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Let’s talk about the most basic, traditional way to save for retirement: through your company’s 401k plan.
Actually, before I begin, I’d like to acknowledge the fact that a lot of small businesses don’t offer 401k plans. In fact, 14% of employers countrywide do not offer employees a 401k or other defined contribution rate. Isn’t that crazy? So if that’s you, get a new job!
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If you’re one of the lucky ones who have a 401k plan, I have news for you: 66% of Americans aren’t taking advantage of it according to Bloomberg. Please DO NOT be the majority here. If your employer doesn’t offer a 401k, you should probably go look for a job that does. In my opinion, it’s really not worth working somewhere that doesn’t offer a 401k plan if you can help it. If you see a job posting that’s very similar to your current position or know someone who can get you in somewhere that offers a 401k plan, take it.
A brief history of the 401k plan:
Contrary to popular belief, the 401k is not a retirement strategy. The first 401k plan was born in 1980. I don’t care what that article says or what anyone else says, it is not a retirement plan.
The 401k was initially a savings plan meant to supplement your pension. In other words, it was a nice bonus you provided yourself but was not necessarily as important back then as it is today. Your pension gave you the cushy retirement you always dreamt of.
These days only 4% of companies in the private sector offer a defined benefit pension plan.
Even for me, last year, the company I work for froze their pension plan. I hadn’t worked there long enough to received a vested amount so I wound up with nothing. Wah. So I learned firsthand how important it is to be on top of your 401k benefits.
So what to do?
Ideally, as soon as you start your job, you need to find out what the deal is with your 401k. The good news is, over 1/3 of millennials are saving at least 15% for their 401k. The craziest thing I’ve seen at work is a lot of people don’t even pay attention to their own plans and these people are 35 years or older. It’s insane.
Actually, even worse, I remember my job prior to this, a guy at work checked his 401k for the first time and was totally shocked at how much he had saved and didn’t even realize the percentage of his salary he was contributing until then. He’d been working there for 10 years. I was like dude are you kidding me right now, one of the few reasons I’m here is to save for retirement.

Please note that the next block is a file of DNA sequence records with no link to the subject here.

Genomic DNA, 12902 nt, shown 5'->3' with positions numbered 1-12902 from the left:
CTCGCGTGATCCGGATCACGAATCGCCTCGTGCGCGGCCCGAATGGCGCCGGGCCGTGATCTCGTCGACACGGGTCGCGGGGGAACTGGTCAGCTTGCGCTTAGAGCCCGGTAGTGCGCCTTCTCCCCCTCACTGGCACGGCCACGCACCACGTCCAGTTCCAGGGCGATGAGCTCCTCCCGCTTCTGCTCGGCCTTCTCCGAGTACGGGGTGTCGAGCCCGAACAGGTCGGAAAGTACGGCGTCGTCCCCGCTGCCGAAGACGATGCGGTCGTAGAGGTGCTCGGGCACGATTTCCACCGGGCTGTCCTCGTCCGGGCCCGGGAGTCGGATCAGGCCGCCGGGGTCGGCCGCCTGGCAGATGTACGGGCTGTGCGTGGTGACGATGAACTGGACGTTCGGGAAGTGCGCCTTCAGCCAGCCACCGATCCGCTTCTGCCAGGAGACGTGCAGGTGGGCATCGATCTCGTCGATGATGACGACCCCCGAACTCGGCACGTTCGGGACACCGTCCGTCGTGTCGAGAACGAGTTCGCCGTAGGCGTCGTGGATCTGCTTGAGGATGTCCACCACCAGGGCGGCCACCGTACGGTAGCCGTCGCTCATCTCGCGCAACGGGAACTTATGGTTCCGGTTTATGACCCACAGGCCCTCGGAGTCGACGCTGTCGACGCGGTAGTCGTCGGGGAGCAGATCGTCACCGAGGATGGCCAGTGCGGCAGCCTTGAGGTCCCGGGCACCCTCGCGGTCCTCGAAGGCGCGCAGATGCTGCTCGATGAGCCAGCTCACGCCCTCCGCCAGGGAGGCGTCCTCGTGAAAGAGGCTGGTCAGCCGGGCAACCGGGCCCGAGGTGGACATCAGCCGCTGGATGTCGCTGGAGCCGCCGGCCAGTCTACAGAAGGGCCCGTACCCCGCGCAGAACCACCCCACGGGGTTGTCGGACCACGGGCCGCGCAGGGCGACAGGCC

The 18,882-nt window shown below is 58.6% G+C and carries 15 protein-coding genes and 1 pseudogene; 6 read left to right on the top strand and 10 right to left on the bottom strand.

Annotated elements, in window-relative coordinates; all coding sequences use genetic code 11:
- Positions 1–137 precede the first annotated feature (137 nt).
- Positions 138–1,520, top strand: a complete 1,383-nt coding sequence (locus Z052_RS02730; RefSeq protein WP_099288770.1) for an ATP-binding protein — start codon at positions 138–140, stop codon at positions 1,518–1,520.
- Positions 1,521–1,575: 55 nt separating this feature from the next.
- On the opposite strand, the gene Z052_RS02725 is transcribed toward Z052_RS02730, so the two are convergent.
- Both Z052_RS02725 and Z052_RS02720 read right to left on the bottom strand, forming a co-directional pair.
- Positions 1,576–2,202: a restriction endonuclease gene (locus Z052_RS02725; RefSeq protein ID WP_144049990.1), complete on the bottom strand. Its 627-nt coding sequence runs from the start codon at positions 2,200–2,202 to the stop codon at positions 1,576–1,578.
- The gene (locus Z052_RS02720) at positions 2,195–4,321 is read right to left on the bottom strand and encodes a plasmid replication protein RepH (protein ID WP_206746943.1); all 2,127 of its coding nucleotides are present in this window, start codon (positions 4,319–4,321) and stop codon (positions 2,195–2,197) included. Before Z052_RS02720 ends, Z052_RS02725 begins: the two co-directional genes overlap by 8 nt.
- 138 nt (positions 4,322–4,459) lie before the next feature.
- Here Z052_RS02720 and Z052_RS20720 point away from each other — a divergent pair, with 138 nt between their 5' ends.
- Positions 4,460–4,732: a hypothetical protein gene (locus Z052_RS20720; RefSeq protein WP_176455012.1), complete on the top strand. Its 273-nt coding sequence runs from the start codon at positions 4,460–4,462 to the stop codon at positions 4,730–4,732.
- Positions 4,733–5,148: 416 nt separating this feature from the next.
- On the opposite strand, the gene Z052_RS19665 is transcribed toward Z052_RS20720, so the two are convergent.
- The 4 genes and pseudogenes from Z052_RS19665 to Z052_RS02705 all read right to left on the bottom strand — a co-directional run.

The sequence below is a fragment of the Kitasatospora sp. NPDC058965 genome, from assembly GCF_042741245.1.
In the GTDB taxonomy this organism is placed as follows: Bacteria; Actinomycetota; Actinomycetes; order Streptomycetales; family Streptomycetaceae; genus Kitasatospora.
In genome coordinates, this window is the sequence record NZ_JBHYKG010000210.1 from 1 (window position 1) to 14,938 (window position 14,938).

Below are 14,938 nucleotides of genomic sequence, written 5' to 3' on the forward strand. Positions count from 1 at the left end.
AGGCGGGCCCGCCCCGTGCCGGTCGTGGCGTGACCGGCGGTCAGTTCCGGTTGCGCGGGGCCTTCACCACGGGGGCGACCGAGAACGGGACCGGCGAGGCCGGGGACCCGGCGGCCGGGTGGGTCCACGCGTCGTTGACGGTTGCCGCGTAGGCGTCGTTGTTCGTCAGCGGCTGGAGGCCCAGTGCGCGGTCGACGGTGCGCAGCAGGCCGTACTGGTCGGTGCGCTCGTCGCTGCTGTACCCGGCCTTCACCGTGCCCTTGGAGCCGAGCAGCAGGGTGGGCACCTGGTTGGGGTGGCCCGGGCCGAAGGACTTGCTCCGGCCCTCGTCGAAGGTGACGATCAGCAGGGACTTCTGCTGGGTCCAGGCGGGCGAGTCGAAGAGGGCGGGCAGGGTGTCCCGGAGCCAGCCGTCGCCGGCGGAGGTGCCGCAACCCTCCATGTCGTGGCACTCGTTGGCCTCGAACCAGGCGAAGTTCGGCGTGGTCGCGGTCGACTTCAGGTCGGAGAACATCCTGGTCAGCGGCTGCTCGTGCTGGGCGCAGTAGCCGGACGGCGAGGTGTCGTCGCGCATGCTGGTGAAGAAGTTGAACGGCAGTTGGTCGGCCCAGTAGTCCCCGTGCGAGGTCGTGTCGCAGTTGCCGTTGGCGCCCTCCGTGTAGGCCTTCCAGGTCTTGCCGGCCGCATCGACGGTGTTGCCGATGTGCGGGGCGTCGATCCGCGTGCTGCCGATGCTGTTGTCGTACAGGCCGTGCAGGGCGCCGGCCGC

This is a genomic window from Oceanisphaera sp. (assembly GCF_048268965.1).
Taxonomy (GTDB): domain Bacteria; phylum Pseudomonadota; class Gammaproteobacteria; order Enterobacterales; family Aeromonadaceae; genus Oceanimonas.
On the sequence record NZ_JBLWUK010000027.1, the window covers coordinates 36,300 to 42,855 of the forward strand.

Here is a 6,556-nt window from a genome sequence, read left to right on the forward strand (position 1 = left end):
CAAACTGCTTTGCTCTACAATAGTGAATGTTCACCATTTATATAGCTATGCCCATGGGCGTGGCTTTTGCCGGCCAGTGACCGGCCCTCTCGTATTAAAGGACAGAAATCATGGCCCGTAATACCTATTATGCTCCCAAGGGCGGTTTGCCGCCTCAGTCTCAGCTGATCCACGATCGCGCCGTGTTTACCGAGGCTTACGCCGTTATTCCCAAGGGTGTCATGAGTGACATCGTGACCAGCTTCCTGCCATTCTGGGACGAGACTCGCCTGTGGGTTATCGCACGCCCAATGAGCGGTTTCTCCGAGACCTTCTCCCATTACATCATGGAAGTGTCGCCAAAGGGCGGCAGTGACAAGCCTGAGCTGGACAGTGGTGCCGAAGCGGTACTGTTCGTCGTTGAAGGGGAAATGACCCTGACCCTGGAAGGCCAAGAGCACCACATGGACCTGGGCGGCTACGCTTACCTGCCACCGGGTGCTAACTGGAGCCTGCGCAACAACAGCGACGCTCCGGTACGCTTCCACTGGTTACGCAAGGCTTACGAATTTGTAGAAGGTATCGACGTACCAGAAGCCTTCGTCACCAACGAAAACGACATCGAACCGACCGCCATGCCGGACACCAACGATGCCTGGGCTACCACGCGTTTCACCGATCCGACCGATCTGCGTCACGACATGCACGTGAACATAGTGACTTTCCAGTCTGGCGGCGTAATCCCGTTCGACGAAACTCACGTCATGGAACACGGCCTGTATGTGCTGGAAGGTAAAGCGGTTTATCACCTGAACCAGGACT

You will want to check if your company has a contribution plan or “matching” plan. I can’t tell you how many people I hear at work contribute below this amount. Basically, a matching plan is free money. Your employer will match a certain percentage of your own contribution up to a certain amount. For example, my employer automatically contributes 4% and then matches 50% of my contribution up to 6%. So if I were to take full advantage of this, which I do, I am automatically putting away at least 13% of my salary away for retirement.
And to further prove my point how much people are missing out:
58% of Millennials Are Saving For Retirement Via Investing Account; $26,475 is Average Amount Saved:
I’m 29 and I have over $80,000 saved just in my Roth IRA and Roth 401k. That means all of that money will grow for another 35 years at least, and I’ll be able to use it tax-free since it was already taxed when I saved it. This isn’t even considering the $46,288 I have in my separate brokerage account.
You’re going to need to boost your retirement savings if you want to be able to retire on time if you’re like the people in the chart above.
It’s incredible almost half of those working don’t participate in a 401k. You will never be able to retire without compound interest working for you. What’s even worse, for those who have a salary of $49,999 or less, 66% aren’t using a 401k to prepare for retirement. That’s not good considering those are typically recent grads or those in their 20’s who have the biggest advantage of time on their side to take advantage of compound interest. You have 40 years ahead of you, use the 401k retirement plan.
You always read if you really want to retire sooner than most, contribute at least 20% if not more, so my goal is to annually increase my amount.
You will always want to make sure you are on top of your 401k. Sometimes companies will change their policies regarding the matching program and you may find yourself unaware of the change for a few months or worse, years.
My advice would be to check your 401k amount and the company policy once a year. More than that is redundant and may drive you crazy obsessing over the amount, where to invest the money, etc. Just let it be. The less you do, the better.
When you receive a raise or get promoted and your salary increases, always raise your contribution rate. If you get a raise, contribute the entire amount of the raise. If the increase is through a promotion, use your own discretion, but I highly advise to save the difference until you max out your 401k if you haven’t done so already. If you’re already maxing out your 401k, open a brokerage account and set up a Roth IRA or IRA depending on your salary.